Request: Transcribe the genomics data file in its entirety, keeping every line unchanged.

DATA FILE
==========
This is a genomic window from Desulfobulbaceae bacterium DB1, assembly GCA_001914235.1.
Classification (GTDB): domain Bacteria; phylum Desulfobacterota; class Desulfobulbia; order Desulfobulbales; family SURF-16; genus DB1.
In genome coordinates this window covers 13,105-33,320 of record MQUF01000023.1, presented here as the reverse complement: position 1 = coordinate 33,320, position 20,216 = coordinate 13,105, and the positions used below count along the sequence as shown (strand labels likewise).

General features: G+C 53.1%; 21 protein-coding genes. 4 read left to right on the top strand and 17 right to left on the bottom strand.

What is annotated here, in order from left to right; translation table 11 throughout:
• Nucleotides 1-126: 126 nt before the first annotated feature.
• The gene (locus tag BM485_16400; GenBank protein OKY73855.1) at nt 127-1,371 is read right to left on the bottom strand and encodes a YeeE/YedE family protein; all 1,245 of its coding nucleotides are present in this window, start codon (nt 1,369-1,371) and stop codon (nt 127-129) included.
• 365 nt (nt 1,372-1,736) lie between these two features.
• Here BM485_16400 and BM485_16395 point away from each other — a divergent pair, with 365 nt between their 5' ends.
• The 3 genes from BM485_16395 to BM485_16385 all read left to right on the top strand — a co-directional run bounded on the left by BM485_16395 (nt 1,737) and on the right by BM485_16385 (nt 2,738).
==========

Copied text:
This is a genomic window from Desulfobulbaceae bacterium DB1, assembly GCA_001914235.1.
Classification (GTDB): domain Bacteria; phylum Desulfobacterota; class Desulfobulbia; order Desulfobulbales; family SURF-16; genus DB1.
In genome coordinates this window covers 13,105-33,320 of record MQUF01000023.1, presented here as the reverse complement: position 1 = coordinate 33,320, position 20,216 = coordinate 13,105, and the positions used below count along the sequence as shown (strand labels likewise).

General features: G+C 53.1%; 21 protein-coding genes. 4 read left to right on the top strand and 17 right to left on the bottom strand.

What is annotated here, in order from left to right; translation table 11 throughout:
• Nucleotides 1-126: 126 nt before the first annotated feature.
• The gene (locus tag BM485_16400; GenBank protein OKY73855.1) at nt 127-1,371 is read right to left on the bottom strand and encodes a YeeE/YedE family protein; all 1,245 of its coding nucleotides are present in this window, start codon (nt 1,369-1,371) and stop codon (nt 127-129) included.
• 365 nt (nt 1,372-1,736) lie between these two features.
• Here BM485_16400 and BM485_16395 point away from each other — a divergent pair, with 365 nt between their 5' ends.
• The 3 genes from BM485_16395 to BM485_16385 all read left to right on the top strand — a co-directional run bounded on the left by BM485_16395 (nt 1,737) and on the right by BM485_16385 (nt 2,738).